To be sure, man’s search for meaning may arouse inner tension rather than inner equilibrium. However, precisely such tension is an indispensable prerequisite of mental health. There is nothing in the world, I venture to say, that would so effectively help one to survive even the worst conditions as the knowledge that there is a meaning to one’s life. There is much wisdom in the words of Nietzsche: “He who has a why to live can bear almost any how.”
Thus it can be seen that mental health is based on a certain degree of tension, the tension between what one has already achieved and what one still ought to accomplish, or the gap between what one is and what one should become.
What man actually needs is not a tensionless state but rather the striving and struggling for a worthwhile goal, a freely chosen task. What he needs is not the discharge of tension at any cost but the call of a potential meaning waiting to be fulfilled by him.
So if therapists wish to foster their patients’ mental health, they should not be afraid to create a sound amount of tension through a reorientation toward the meaning of one’s life.
Viktor E. Frankl — Man’s Search For Meaning (pp. 103-105)
Frankl miraculously survived being cast into the Nazi network of concentration and extermination camps. When someone with his experience talks about searching for meaning, you listen. He has witnessed atrocities that you or I could never begin to fathom.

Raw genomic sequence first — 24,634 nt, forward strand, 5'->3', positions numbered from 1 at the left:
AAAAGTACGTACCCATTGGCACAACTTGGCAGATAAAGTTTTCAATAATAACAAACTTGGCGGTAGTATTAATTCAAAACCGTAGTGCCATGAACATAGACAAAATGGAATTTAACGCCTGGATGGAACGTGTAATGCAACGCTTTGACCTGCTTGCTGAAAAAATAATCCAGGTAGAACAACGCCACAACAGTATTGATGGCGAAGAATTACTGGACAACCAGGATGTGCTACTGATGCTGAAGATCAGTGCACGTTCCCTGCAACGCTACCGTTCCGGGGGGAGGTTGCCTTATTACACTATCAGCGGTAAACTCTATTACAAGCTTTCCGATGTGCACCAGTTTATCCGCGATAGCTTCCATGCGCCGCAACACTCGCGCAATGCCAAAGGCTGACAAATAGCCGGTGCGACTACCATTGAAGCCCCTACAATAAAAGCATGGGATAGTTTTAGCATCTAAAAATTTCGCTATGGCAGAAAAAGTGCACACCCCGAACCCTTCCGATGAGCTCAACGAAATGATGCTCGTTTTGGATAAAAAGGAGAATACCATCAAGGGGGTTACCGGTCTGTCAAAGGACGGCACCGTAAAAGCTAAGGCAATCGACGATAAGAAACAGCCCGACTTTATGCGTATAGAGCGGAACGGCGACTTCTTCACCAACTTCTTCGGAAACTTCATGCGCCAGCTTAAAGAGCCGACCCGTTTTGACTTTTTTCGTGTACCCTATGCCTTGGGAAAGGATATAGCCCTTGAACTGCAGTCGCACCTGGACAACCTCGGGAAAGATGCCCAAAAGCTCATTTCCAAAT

We all have forces beyond our control that sometimes take away our possessions, our innocence, or our freedom. At one point or another, we are all dealt a bad hand and have to decide how we will respond. We cannot control what happens to us in life, but we can always control what we will feel and do about what happens to us. In our response to our situation or what has happened to us is where the greatest power hides.
It’s easy to get swept up in feeling sorry for ourselves when things aren’t going our way. We tell ourselves stories about how life isn’t fair and so-and-so wronged us and hurt our feelings.
We may have some tension in our lives because we haven’t seriously considered our why. We may be easily annoyed and instantly irritable because we’re lacking meaning in our lives.
Having survived the concentration camps, I suspect Frankl has just a slightly different perspective than any of us who still possess our basic freedoms and can afford to buy a Starbucks latte anytime we feel like it. If you have some tension in your life as a result of a lack of meaning, take some time to figure out what why would be worth living for.
Have a blessed day.
Peace and Love,
PS. If you’re interested, here’s a 6 minute video about Frankl and his book.